It's an Orwellian world when food can be redefined as being pathogenic - causing disease. But that's exactly what three experts from Alberta (of all places) advocate. They are redefining what we normally consider as "junk food" and calling it disease causing, not unlike having the action of viruses or bacteria.
Here is a quote from the story in the National Post: "It's really just a nomenclature to attract attention to the fact we have a problem here and something needs to be done about it," said Dr. Norm Campbell, a University of Calgary cardiologist and co-author of the paper. "It will hopefully ... result in an evolution of our food so it's again a source of health, not a source of disease."
Dr. Campbell thinks that government should be regulating the kind of food Canadians eat. He compares this to regulating highway speed limits or air traffic which he says are government interventions that Canadians tolerate. Campbell goes on: "Why regulate crime? 'Oh, it's a murder, they shouldn't be allowed a second chance.' Well, the food industry kills many thousands more than that murderer ever had a hope of doing."
I guess Dr. Campbell did not consider how many more people might die IF, there was no food industry. It's a broad and unfair accusation. It's exactly the same as saying the manufacturers of military equipment are guilty of the deaths caused by their products. Wait, don't bother writing to argue that one, I won't print it. It's simply not true.
Campbell's statement is just inflammatory, and amounts to posturing for the media. Driving on a highway and flying in an airplane are voluntary activities and regulation is required and accepted by the owners of cars, highways, and airplanes. Eating is not voluntary, it must be done to live. How is this similar? Who owns your body?
The Post story goes on to recall an article in last year's Journal of the American Medical Association that suggested some obese children be taken from their parents temporarily by child-welfare officials, and a more recent article in Nature that suggested age limits be required for the purchase of sugary soft drinks. Maybe a license should be required for having children? Oh, sorry, you say don't give them ideas, right.
Of course eating any kind of heavily processed food ALL the time, is probably not a good idea, though I have never seen compelling evidence that shows a direct correlation between 'hamburger - fries' consumption and longevity.
The scientific paper by the Albertans published in the Canadian Journal of Cardiology does "not make clear" the role of junk food "in diseases ranging from heart disease to high blood pressure and diabetes." But the paper "recommends labelling ingredients such as saturated and trans fats, sodium and simple sugars as pathogens when their volume exceeds what the body needs." Hmmmm, volume exceeds the bodies needs, eh? I recall this horrible chemical, known to kill thousands, either alone or in groups. It's the volume of this stuff that does the killing, maybe it too should be labelled. I'm talking about the dread chemical, dihydrogen monoxide (DHMO), better known as water, definitely a killer.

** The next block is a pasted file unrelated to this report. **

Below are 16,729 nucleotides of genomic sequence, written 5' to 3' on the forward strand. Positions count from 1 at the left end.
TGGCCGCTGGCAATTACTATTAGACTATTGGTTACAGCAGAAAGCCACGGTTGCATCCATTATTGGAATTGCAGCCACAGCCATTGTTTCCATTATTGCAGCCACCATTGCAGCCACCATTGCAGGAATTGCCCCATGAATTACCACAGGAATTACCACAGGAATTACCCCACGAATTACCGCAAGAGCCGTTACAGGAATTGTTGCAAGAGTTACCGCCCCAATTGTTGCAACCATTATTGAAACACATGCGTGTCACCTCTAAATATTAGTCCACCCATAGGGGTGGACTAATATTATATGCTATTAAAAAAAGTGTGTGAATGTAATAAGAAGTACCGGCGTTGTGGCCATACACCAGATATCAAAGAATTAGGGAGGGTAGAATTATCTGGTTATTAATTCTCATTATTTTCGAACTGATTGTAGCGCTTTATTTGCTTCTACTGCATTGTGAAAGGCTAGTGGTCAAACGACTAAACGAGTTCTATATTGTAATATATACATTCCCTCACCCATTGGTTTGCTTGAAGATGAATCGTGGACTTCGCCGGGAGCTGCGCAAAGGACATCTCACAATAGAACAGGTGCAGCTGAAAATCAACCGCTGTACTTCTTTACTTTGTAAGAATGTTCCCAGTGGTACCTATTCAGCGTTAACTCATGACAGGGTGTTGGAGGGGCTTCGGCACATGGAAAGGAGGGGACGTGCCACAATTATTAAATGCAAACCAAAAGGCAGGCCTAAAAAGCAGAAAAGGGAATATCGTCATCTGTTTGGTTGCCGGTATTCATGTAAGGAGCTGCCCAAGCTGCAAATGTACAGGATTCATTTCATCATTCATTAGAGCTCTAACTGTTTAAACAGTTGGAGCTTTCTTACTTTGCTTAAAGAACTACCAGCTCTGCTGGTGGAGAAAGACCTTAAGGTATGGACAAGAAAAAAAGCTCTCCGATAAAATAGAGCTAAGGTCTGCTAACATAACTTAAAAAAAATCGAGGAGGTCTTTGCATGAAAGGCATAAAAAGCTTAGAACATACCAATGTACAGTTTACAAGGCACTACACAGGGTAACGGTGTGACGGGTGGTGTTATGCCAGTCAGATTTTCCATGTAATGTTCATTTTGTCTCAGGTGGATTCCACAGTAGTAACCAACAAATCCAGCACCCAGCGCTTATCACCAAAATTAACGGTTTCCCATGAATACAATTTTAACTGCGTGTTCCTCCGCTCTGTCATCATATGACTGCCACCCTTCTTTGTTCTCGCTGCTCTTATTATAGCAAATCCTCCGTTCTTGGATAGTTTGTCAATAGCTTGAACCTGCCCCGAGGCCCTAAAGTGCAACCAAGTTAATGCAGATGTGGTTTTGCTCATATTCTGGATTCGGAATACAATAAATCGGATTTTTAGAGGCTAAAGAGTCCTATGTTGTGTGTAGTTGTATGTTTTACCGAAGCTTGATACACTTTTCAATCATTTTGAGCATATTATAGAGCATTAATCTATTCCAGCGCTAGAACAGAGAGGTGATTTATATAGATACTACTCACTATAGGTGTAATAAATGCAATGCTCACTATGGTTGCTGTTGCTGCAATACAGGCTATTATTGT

All kidding aside, knowledge of proper food consumption does not spring into our minds at birth. It must be taught and learned.
Our primitive ancestors ate what was available to them. If it grew from the soil, or crawled, walked, flew or swam, and was edible, it was eaten. It mattered little what was eaten, just that it was. Humans are omnivores, their diets are functions of their environment and as diverse. Our primitive ancestors adapted to what was available and so did their bodies. They needed no knowledge, and no labelling, to advise them. What regulated their diet? Was it tribal rules, pronouncements by the experts? No, their diet was controlled by scarcity.
Abundance, the lack of scarcity, is the problem today and that's only true in parts of the world. Here in North America, abundance, convenience, laziness, and marketing have conspired on our population to create the so-called obesity epidemic. Do you really think someone biting into a [i]Krispy Kreme[/i] donut is starving, or are they doing it just for the momentary bliss? That person might have chosen an apple, a carrot, but did not. It was choice. Do you think advising people of the fat and salt content of the donut will discourage the choice? Maybe, but must [b]Big Brother[/b] supervise this, or can it be done with education? Should we also build barricades to keep people from jumping into road traffic, and nets to keep them from falling out of building windows? No, these things are taught and learned, and so to can proper diet be taught and learned. Even medical people will agree that a diet of junk food is tolerable if not desirable for an extended time. It's the AMOUNT of food consumed that is the problem. Should government also be regulating caloric intake? Is food rationing next?
Each expert that benignly suggests a new government regulation, forgets that a new bureaucracy needs to be created to enforce it. An on going expense is assured that creates a divot on the turf of the Canadian economy, sucking from the general treasury. This is how government grows and responsibilities are shifted from individuals to the collective. The end does not justify the means.
There are plenty of voluntary organizations that can and should use their resources to help educate the masses. Much as Lung Associations and Cancer Societies have and still are, railing against smoking, Heart and Stroke organizations can fight poor diet. Let people be responsible for themselves as much as possible.